On 26 October 2019 U.S. Joint Special Operations Command's (JSOC) Delta Force conducted a raid into the Idlib province of Syria on the border with Turkey that resulted in the death of brahim Awad Ibrahim Ali al-Badri al-Samarrai also known as Abū Bakr al-Baghdadi.[47] The raid was launched based on a CIA Special Activities Center intelligence collection and close target reconnaissance effort that located the leader of ISIS. Launched after midnight local time, the eight helicopters carrying the teams along with support aircraft crossed hundreds of miles of airspace controlled by Iraq, Turkey and Russia. Upon arrival, efforts were made for Baghdadi to surrender, with those efforts unsuccessful U.S. forces responded by blowing a large hole into the side of the compound. After entering, the compound was cleared, with people either surrendering or being shot and killed. The two-hour raid culminated with Baghdadi fleeing from U.S. forces into a dead-end tunnel and detonating a suicide vest, killing himself along with three of his children.[48][49] The complex operation was conducted during the withdrawal of U.S. forces northeast Syria, adding to the complexity.[50][51]

Death of Abu Ibrahim al-Hashimi al-Qurashi

On 3 February 2022, U.S. President Joe Biden announced that a raid conducted by Joint Special Operations Command in the city of Atme, Syria in Northwest Syria near the border with Turkey, had killed the second leader of ISIS, Abu Ibrahim al-Hashimi al-Qurashi.[52] After U.S. forces evacuated 10 civilians using an Arabic translator and a bullhorn, al-Qurashi proceeded to detonate a bomb that killed himself and 12 others, many of which were members of his family.[53][54] After the explosion, the U.S. soldiers entered the compound and had a shootout with the survivors, including a deputy of al-Qurashi, who was then shot and killed by the U.S. forces.[53] The raid lasted nearly two hours and no U.S. forces were killed.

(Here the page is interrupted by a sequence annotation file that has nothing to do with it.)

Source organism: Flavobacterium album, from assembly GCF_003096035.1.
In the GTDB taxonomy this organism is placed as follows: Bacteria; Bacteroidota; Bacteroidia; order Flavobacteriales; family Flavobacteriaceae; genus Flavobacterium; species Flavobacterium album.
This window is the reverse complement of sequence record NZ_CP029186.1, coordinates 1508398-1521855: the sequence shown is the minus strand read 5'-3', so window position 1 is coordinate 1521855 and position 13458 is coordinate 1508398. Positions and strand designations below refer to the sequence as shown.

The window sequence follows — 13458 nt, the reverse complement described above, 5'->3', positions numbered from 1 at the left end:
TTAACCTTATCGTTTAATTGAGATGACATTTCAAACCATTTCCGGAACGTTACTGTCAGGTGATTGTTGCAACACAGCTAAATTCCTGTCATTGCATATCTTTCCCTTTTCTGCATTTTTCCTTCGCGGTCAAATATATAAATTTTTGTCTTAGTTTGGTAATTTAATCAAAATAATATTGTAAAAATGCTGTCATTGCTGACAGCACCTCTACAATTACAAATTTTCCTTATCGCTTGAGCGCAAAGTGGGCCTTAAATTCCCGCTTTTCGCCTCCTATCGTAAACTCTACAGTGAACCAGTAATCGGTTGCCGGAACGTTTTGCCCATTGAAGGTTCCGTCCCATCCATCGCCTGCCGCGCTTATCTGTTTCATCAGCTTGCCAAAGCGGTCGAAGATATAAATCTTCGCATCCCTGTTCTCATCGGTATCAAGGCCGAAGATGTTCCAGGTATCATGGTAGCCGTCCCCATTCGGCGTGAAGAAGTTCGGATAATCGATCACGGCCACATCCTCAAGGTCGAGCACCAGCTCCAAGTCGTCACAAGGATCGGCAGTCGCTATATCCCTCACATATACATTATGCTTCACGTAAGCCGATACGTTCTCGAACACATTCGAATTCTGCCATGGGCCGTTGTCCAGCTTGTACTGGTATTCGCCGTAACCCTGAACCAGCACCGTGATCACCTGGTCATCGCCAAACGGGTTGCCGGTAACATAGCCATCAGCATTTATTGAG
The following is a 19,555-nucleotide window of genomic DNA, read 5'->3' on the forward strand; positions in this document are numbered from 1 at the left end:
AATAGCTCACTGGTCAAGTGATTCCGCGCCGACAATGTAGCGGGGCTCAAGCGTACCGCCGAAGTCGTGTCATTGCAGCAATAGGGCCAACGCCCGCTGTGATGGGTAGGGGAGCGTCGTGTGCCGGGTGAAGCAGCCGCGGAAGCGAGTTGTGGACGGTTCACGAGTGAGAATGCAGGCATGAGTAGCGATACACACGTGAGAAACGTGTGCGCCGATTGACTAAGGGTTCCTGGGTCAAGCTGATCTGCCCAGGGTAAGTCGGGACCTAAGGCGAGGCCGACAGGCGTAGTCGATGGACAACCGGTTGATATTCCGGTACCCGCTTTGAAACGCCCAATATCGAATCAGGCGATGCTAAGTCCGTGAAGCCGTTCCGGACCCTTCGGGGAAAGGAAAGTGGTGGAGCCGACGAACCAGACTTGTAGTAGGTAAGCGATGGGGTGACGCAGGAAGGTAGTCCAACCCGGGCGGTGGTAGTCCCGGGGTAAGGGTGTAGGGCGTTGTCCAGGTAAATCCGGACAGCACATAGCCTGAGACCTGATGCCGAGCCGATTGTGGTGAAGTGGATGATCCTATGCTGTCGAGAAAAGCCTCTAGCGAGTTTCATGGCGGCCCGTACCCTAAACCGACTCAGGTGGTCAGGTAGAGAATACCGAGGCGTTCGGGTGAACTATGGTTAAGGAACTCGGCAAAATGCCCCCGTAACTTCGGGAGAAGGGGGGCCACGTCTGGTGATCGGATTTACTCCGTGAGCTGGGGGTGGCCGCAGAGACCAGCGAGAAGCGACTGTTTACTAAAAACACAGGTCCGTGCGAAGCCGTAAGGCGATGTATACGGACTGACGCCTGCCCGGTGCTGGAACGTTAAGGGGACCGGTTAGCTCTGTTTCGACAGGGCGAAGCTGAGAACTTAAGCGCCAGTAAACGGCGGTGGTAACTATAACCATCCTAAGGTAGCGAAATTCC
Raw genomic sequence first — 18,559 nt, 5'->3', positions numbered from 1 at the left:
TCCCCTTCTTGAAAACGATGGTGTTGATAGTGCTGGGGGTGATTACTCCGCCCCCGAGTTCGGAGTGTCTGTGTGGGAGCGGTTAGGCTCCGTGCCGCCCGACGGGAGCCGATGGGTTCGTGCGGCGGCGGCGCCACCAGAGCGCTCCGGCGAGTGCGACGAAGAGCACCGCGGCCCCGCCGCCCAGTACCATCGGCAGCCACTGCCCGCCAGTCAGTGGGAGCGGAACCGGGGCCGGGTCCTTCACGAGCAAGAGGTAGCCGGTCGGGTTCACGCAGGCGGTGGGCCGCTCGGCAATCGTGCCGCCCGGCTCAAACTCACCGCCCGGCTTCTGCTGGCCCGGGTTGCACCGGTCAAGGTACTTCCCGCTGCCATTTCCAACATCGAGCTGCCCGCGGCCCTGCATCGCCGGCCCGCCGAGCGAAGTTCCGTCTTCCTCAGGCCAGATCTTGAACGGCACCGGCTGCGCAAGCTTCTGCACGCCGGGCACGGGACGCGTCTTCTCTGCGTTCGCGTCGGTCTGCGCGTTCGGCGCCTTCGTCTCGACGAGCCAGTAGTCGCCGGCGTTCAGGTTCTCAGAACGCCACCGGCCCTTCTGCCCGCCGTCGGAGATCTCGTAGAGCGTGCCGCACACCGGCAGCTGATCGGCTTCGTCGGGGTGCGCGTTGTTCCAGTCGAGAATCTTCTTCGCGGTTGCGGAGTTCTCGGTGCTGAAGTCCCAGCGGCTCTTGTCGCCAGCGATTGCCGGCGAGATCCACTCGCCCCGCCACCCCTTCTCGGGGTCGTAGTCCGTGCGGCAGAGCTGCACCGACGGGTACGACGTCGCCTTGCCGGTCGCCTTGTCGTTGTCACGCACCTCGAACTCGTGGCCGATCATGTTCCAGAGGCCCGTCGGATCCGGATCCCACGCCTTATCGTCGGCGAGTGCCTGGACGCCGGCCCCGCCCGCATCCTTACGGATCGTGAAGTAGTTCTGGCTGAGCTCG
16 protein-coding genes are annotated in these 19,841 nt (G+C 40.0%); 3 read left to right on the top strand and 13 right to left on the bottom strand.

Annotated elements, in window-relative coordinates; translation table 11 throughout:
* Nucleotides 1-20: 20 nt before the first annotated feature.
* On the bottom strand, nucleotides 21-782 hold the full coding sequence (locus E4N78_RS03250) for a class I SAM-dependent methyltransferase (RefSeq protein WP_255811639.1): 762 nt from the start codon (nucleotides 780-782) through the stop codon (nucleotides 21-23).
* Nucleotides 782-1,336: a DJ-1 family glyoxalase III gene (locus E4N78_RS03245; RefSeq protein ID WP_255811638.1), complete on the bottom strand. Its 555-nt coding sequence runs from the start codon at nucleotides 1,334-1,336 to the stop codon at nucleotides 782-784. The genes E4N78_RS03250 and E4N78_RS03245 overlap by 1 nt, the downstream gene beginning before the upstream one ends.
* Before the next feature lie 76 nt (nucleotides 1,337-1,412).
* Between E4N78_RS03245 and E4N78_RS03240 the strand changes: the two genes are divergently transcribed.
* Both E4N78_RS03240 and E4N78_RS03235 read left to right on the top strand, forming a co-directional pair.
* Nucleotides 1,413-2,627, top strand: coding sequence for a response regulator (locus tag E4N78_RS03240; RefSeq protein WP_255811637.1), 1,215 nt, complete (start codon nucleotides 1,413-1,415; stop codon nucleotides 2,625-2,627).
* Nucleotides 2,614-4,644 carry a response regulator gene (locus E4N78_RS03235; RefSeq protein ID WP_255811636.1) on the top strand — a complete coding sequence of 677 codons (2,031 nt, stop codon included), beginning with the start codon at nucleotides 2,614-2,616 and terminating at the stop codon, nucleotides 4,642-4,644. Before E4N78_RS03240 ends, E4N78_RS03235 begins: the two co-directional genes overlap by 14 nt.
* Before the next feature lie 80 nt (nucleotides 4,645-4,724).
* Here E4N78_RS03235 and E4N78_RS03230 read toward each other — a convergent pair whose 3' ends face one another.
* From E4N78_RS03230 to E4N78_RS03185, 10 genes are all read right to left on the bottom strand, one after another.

List of JSOC commanders[edit]

No. Portrait Rank and Name Start of Term End of Term Defense Branch
1 MG Richard Scholtes December 1980 August 1984  United States Army
2 MG Carl Stiner August 1984 January 1987  United States Army
3 MG Gary E. Luck January 1987 December 1989  United States Army
4 MG Wayne A. Downing December 1989 August 1991  United States Army
5 MG William F. Garrison 1992 July 1994  United States Army
6 MG Peter J. Schoomaker July 1994 August 1996  United States Army
7 MG Michael A. Canavan 1 August 1996 1 August 1998  United States Army
8 MG Bryan D. Brown 1998 2000[55]  United States Army
9 MG Dell L. Dailey 2001 March 2003  United States Army
10 LTG Stanley McChrystal September 2003[35] June 2008  United States Army
11 VADM William H. McRaven June 2008[56][57] June 2011  United States Navy
12 LTG Joseph Votel June 2011[58] 29 July 2014  United States Army
13 LTG Raymond A. Thomas III 29 July 2014[59] 30 March 2016  United States Army
14 LTG Austin S. Miller 30 March 2016 2 September 2018  United States Army
15 Lt Gen Scott A. Howell 2 September 2018 July 2021  United States Air Force
16 LTG Bryan P. Fenton July 2021 10 August 2022  United States Army
17 VADM Frank M. Bradley 10 August 2022[60] Incumbent  United States Navy

See also[edit]


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External links[edit]